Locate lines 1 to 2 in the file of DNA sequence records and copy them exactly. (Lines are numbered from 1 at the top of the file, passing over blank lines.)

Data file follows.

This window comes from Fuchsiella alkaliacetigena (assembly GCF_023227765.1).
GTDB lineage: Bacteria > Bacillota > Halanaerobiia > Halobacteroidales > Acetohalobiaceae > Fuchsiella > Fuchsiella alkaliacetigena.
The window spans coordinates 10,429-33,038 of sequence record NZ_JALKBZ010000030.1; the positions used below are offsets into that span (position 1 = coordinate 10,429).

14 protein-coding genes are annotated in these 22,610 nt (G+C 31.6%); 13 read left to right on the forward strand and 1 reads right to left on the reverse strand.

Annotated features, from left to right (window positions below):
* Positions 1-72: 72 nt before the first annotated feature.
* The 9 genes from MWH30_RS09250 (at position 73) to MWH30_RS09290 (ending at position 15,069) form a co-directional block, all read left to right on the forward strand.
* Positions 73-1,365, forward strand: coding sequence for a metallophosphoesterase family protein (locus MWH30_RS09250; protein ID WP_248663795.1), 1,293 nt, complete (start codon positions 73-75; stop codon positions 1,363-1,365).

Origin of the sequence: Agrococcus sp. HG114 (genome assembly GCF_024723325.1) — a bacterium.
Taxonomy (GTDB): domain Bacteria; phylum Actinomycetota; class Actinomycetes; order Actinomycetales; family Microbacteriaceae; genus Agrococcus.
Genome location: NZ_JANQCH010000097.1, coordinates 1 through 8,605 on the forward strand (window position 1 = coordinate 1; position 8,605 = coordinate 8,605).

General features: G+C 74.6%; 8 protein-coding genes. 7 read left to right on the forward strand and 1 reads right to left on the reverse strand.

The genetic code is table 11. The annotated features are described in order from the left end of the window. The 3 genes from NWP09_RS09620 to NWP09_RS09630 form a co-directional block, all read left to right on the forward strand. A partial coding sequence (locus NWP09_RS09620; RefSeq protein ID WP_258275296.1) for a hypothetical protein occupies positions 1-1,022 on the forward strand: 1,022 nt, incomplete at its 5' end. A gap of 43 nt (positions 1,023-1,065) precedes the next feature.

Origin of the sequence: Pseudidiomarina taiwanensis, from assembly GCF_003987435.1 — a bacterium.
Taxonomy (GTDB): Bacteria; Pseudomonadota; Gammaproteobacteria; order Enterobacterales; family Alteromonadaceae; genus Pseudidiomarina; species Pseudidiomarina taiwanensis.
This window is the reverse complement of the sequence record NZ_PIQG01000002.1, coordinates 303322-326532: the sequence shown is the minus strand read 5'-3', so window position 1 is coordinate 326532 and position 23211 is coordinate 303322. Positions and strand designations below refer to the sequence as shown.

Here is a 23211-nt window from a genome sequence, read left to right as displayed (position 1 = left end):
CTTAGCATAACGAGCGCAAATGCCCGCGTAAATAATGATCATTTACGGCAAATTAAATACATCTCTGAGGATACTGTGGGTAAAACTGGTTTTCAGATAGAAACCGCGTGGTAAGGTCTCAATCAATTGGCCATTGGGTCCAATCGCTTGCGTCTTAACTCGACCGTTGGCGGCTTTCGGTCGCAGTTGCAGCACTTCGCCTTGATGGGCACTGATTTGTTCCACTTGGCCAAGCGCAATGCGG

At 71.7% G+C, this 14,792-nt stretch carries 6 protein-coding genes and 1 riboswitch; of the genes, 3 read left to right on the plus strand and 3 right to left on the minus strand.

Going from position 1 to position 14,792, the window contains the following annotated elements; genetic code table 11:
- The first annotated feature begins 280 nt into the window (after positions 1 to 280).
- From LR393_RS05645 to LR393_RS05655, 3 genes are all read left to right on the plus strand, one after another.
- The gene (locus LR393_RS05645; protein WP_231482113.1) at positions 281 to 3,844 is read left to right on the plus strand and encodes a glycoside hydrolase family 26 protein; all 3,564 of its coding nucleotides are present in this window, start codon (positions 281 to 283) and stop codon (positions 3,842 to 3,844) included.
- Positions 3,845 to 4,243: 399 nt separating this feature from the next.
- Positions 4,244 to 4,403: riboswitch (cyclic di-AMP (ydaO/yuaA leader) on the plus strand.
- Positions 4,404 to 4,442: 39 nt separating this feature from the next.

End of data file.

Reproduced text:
This window comes from Fuchsiella alkaliacetigena (assembly GCF_023227765.1).
GTDB lineage: Bacteria > Bacillota > Halanaerobiia > Halobacteroidales > Acetohalobiaceae > Fuchsiella > Fuchsiella alkaliacetigena.